Anyone here dealing with peripheral neuropathy?
Interested in more discussions like this? Go to the Neuropathy Support Group.
Hi @rabbit10 and welcome to Connect! I want to connect you with @martid, and @grandma41 who have both recently written about peripheral neuropathy. They both had different causes of their diagnosis and can discuss their experiences with you.
How long have you been dealing with peripheral neuropathy?
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@Hi Jodi! I was so glad to hear back from you! ReQuip is a prescription drug originally subscribed for Parkinson’s Diseaseor any other spasmotic disease of the nervous. I don’t know much abour ReQuip, except to know it calms and relaxes the spasms. You start out with a low dose,(I also began Valium at the same time) and work up to a dose that finally helps you.ReQuip is very good, but my doctor had to keep increasing the dosage. Requip works on the nerves that cause those awful spasms.That’s about all I know at the moment. Thank God you had a peaceful night–Praise the Lord for that! Why not a bar of soap, I am willing to try Even banana peels under my pillows instead of drugs! Good luck, Jody. Hope you get to try ReQuip, it is a really good drug at the right dosage. More good nights ahead, Virtual Hugs, Peggy
NOW, I WOULD LIKE TO KNOW IF ANYONE HAS EVER HAD THE SURGERY FOR PERIPAL NEUROPATHY? And if you have has it worked? I have an appt. May 12th with a doctor for a consult to see if I would be candidate? It might not even work for me since I have foot drop or maybe because it has been to long. Back in Sept. Of 08. I inhaled Carbon Monoxide on my boyfriends boat sitting down in the cabin Indian style fir about a day at least. That is how this horrible journey of neuropathy and foot drop began. Of course years later I found out that my foot drop could have been corrected within the first couple of years that I had it. But my neurologist just told me if it did not come back in a couple of years it would never come back. Told me nothing about these surgeries that were out there. One day I was done research and found out it could be done. I am currently still working with one doc, but I am sure I am way out of the time frame. Thanks to the doc… If anyone knows anything good for chronic pain for neuropathy please let me know. As I said earlier I am on Suboxone after being on opioids for many years. I just ordered some cream called lidocaine from Amazon that I read is good. I have been doing so much research myself… I also read about lidocaine injections.. Has anyone ever heard of that?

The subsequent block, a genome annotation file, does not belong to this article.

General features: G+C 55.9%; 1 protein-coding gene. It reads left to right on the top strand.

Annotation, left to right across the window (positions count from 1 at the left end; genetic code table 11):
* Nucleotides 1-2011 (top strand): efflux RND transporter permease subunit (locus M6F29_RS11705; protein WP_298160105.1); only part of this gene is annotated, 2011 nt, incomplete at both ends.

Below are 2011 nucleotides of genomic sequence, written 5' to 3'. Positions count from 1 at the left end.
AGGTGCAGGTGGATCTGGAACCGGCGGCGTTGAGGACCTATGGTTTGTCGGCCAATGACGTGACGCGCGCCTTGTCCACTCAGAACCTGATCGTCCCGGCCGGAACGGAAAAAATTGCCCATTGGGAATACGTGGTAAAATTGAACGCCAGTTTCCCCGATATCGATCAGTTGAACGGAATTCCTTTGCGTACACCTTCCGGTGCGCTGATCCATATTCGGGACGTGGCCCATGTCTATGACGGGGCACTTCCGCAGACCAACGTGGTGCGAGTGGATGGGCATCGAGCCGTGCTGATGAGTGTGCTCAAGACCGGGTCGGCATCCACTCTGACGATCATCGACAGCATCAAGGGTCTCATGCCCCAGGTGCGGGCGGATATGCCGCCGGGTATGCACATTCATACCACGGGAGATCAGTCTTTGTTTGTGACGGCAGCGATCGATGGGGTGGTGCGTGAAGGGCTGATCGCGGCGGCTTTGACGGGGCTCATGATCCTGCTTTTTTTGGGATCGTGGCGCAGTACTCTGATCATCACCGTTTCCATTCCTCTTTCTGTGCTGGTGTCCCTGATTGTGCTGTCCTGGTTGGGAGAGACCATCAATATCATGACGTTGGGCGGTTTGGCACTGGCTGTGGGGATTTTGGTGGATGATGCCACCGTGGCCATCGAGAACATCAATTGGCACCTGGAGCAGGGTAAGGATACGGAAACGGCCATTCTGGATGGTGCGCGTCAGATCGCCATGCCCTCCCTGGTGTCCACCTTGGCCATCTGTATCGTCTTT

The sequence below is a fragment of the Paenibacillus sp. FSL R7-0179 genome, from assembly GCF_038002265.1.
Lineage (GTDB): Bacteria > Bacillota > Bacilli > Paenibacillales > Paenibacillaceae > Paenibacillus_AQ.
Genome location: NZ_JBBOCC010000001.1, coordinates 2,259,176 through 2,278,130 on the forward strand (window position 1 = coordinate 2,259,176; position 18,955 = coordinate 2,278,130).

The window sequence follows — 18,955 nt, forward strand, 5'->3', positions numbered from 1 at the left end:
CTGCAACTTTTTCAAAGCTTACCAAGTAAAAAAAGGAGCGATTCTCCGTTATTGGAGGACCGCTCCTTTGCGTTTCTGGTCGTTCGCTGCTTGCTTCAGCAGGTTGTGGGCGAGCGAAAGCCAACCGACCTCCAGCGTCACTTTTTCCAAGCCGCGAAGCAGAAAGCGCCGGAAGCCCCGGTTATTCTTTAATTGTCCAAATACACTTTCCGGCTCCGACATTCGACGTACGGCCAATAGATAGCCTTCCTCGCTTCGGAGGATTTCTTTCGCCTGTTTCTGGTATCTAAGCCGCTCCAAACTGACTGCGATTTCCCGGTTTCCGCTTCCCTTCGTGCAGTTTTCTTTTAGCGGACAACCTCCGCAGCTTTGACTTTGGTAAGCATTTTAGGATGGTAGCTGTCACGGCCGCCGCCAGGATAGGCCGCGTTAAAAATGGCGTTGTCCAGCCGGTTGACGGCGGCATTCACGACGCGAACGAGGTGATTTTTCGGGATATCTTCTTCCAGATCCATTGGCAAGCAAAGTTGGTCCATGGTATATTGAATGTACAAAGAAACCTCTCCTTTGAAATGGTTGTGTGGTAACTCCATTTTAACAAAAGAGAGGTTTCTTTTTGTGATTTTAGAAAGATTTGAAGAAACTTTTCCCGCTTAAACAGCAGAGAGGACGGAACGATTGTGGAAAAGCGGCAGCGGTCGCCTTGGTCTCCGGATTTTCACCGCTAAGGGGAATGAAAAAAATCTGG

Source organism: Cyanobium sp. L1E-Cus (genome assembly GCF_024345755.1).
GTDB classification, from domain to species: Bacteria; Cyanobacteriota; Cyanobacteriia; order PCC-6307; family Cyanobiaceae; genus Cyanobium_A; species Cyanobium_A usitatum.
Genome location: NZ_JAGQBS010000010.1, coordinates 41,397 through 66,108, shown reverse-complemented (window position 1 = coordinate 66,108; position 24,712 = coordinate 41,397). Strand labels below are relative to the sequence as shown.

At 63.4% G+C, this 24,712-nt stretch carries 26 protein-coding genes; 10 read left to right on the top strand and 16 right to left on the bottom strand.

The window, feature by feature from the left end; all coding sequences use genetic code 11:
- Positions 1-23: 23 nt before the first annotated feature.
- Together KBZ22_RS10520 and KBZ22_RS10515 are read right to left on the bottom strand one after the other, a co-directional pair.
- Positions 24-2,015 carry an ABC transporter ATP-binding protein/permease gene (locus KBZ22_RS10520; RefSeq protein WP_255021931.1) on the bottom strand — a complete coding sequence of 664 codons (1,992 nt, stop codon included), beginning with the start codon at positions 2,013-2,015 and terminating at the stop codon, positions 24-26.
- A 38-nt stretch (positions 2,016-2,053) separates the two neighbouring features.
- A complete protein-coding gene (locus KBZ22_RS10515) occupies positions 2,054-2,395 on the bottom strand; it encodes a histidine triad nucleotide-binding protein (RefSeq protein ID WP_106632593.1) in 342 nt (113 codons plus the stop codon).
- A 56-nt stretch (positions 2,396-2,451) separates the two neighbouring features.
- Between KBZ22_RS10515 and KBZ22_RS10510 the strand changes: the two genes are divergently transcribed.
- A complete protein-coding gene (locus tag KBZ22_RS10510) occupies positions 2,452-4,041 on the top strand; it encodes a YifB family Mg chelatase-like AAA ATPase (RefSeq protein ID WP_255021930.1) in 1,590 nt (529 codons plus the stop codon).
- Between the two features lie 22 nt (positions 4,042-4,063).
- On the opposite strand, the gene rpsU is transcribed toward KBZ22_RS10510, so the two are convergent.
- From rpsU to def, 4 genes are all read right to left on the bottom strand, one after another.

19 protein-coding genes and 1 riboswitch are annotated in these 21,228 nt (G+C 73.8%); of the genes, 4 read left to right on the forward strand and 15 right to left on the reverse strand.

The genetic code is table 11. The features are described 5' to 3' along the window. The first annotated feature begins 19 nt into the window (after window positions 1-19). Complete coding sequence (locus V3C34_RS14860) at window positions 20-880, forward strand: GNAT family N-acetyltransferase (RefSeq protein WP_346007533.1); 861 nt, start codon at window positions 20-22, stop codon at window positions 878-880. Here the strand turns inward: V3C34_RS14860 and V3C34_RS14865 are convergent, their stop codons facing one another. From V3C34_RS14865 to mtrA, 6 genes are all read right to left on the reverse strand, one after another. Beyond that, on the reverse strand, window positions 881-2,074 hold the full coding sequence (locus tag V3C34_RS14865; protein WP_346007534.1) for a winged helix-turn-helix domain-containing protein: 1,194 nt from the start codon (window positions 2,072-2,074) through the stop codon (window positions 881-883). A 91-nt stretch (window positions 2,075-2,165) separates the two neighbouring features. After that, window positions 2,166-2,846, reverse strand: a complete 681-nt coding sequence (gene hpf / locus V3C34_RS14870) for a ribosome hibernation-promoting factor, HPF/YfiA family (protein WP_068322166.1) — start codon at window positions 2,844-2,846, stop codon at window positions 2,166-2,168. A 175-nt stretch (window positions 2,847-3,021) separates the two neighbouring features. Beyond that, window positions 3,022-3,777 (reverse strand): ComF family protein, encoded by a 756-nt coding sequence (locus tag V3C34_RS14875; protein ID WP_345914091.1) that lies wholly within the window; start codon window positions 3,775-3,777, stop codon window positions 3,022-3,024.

Does anybody know how to contact her. She posted one time about Foot Drop, Which I am very interested. I thought that I replied to her the right way but have never heard back from her. So, again if someone knows how to get in touch with @jewel8888. Please let her know that I have some questions for her. Thanks
Hi @mikween – She should see your message above because you typed her tag – @jewel8888 which will send her an email that someone tagged her. You can also send a private message by clicking on her username link in your message above and it will take you to her profile. From there you can click the envelope to send her a private email. I think it would be better is you tag her like you did above and ask your questions. That way others will also benefit from any answers or may be able to also provide an answer for you.
Many of you were recently discussing the effectiveness of vitamin B in reducing the symptoms of neuropathy. I showed your conversation to a pharmacist here at Mayo Clinic. She offered this information:
“Taking Vitamin B1 (thiamine) and Vitamin B6 (pyridoxine) daily has been shown in some trials to reduce symptoms of neuropathy. Other research suggests adding Vitamin B9 (folic acid, L-methylfolate) and B12 (cyanocobalamin, methylcobalamin).